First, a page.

Avenged Sevenfold turns Rocket Mortgage FieldHouse into “Bat Country”

CLEVELAND, Ohio – The Southern California quintet Avenged Sevenfold appeared on the metal scene shortly after the turn of the century when the death growls and drop-tuned sound of metal core rose to prominence. But across the band’s 25-year and eight studio album history, they have expanded well beyond the sonic tenets of that sub\genre.

Saturday night at Rocket Mortgage FieldHouse, the band performed a nearly two-hour set drawing from all but their 2001 debut album for a dynamic mix of metal styles incorporating classic thrash, with metalcore, industrial, progressive metal, and splashes of avant-garde melodic metal weirdness.

The band has been touring their most recent album, the musically adventurous “Life is But A Dream…” since last year and for this third leg of the tour, the band dusted off some old fan favorites and songs that have not been played in years, much to the not-near-sold out but energetic crowd’s head banging delight.

The band naturally leaned on songs from the new album, performing five songs from it, including the openers “Game Over” featuring singer M. Shadows singing in a chair with black ski mask. The song’s jerky, jerky, multi-part punk and progressive thrash passages, winding vocal melody mixed with a gently sung and played acoustic coda and its follow-up “Mattel,” which kept the heavy section, soft section, loud prog-tronica-infused song forms going.

But AX7 made sure to feed fans of their more conventional metal tunes such as the melodic, near rap-rock groove of “Afterlife” from their 2007 album, inducing some polite crowd surfing (kudos to the front-of-stage security for not being jerks) and inspiring a small group of fans to remove their shirts (that’s how you know they’re serious) and start a small but dedicated mosh pit and occasional whirlpool that kept going throughout the show.

The band stalked the relatively spare stage, with primary lead guitarist Synyster Gates showing that he has soaked up the styles of many of his six-string forebearers. He unleashed fleet-fingered, Yngwie Malmsteen-level sweeping arpeggios with aplomb in new songs such as “Nobody” and joined guitarist Zachy Vengeance in some old-school Iron Maiden/Judas Priest-style harmony lines in “Stage.”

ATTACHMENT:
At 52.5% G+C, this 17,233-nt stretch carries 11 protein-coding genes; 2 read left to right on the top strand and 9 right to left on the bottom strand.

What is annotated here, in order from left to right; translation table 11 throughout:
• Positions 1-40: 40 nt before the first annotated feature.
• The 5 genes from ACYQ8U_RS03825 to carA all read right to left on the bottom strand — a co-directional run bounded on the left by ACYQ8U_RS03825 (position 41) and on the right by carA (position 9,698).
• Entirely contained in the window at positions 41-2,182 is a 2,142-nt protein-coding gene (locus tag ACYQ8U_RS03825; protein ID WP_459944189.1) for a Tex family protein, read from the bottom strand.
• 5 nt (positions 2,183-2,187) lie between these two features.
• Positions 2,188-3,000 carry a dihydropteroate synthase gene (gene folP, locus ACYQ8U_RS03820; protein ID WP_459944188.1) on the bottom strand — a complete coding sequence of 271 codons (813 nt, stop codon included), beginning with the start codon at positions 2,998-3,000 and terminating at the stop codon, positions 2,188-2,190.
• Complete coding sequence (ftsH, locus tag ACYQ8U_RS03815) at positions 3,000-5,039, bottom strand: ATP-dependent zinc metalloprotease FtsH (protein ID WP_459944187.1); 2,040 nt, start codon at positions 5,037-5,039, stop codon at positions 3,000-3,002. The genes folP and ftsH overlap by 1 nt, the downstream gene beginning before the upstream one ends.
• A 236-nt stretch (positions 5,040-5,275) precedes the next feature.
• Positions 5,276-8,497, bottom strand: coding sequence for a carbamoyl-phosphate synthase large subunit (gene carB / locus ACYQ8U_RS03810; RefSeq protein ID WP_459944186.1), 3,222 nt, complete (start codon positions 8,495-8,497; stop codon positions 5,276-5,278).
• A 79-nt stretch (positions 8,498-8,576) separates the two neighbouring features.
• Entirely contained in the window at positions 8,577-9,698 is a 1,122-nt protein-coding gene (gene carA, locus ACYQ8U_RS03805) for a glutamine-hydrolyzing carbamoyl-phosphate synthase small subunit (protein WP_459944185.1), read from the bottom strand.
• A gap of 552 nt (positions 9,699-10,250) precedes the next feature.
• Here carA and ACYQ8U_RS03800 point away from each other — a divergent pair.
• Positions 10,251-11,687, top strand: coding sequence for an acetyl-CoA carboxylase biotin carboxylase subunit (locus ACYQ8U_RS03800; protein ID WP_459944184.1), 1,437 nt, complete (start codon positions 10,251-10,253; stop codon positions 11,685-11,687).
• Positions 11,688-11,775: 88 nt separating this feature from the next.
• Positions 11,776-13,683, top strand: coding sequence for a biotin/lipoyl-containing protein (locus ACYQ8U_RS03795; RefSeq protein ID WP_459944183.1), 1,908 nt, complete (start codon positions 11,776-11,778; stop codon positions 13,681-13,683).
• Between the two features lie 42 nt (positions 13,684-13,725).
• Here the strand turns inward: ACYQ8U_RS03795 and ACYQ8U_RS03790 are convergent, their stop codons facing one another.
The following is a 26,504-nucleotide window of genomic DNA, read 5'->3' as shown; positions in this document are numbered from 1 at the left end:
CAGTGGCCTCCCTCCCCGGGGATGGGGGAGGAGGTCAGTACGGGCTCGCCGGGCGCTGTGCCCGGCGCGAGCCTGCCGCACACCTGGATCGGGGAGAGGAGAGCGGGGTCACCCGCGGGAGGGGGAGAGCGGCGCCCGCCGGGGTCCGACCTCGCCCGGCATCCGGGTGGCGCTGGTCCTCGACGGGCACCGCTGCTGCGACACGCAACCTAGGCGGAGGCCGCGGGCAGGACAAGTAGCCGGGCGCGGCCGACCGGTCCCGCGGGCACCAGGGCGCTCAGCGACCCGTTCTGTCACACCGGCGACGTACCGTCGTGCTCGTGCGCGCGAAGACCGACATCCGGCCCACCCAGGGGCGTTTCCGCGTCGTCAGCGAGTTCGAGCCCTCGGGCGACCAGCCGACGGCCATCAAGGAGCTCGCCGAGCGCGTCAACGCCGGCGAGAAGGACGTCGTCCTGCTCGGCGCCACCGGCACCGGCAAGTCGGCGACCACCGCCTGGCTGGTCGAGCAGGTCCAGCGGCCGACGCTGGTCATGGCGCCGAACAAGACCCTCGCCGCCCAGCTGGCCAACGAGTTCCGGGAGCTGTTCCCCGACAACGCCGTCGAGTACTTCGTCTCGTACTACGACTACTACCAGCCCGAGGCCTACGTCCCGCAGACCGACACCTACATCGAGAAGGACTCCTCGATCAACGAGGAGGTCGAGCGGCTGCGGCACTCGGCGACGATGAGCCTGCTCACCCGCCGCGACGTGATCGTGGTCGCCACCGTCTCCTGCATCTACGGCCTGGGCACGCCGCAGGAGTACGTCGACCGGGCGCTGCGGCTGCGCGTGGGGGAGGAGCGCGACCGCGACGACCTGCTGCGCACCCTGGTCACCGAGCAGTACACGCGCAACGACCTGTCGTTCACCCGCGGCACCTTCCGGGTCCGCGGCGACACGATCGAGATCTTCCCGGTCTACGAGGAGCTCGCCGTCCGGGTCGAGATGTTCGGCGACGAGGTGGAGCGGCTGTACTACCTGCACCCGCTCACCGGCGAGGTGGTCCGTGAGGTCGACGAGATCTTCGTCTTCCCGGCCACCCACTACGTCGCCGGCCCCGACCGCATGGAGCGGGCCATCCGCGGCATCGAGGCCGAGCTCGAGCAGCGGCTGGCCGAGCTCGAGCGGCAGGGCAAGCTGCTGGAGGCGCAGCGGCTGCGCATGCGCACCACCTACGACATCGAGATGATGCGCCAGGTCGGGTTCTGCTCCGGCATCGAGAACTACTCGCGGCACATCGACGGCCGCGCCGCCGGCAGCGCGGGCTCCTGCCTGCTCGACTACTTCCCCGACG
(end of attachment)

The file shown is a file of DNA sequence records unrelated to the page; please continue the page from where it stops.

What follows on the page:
The band’s evolution allows for groove-based Load-Era Metallica-inspired tracks such as the singalong “Hail To The King,” and multi-part, EDM-flavored prog thrash tunes such as the wildly dynamic “We Love You,” which starts, stops, modulates, and morphs all over the heavy music spectrum across its six-plus minutes that culminates with an acoustic slide solo.

Banter was kept to a minimum, though Shadows did praise Cleveland as “the best crowd on the tour, so far.” But since Cleveland was only the third show, the competition may not have been all that stiff. The crowd, mostly dressed in black and featuring many couples, some hip parents shepherding their teens, and an array of band T-shirt metalheads cheered and sang-shout along to their favorites throughout the show.

The staging was simple, with large screens showing thematically appropriate or just visually interesting images, and the band members made sure to use all the space available. After the thrashy two-fer of the seldom-played “Blinded” and “Bat Country,” someone who may have thought they were at a Drake concert threw some lingerie on the stage.

“Wow, we got people throwing bras like it was 2005!,” Shadows said.

The band ended with a few old-school numbers, including the start-stop, thrashy but hooky “Nightmare,” which produced the strongest mosh pit and whirlpool of the night from the crew of shirtless fans.

Avenged Sevenfold has come a long way from its humble metal core beginnings, and though there is always a faction of the fan base that pines for the “old sound,” for AX7 to still be an interesting band that can surprise musically after a quarter-century of riffs, screams, growls, and guitar solos that go twiddly diddly dee is a pretty impressive feat.

Earlier openers Sullivan King and Poppy warmed up the crowd with varying degrees of efficacy as both artists clearly had fans in the crowd.

Heavy Metal EDM, dubstep, DJ-producer Sullivan King mostly standing at an elaborate DJ booth with a collage of wacky and vaguely ominous images (fire-breathing CGI dragon, doe-eyed anime girl!) being projected on it mixing remixes of popular tunes by System of A Down and Linkin Park and leaving the booth to sing and scream his metal-tronica originals such as “Bass To The Dome,” all driven by pounding deep heartbeat-altering sub-bass. Sonically, it was a relentless ear-hole assault, but the crowd dug it, and King is one of the few openers this reviewer has ever seen who is allowed to use pyro with fountains of flames punctuation his heavy metal bass drops.

Popular YouTuber (with nearly 3 million subscribers), singer-songwriter-author Poppy and her guitar and drum duo, augmented with backing tracks, performed a set of her metal, industrial-inspired songs from her five-album catalog, leaning heavily on 2020s “I Disagree.” Despite her energetic performance, the stage seemed a bit large for the trio, and with no banter beyond a brief “thank you” at the end, the charisma and creativity shown in her various videos and other media simply didn’t emanate from the stage.

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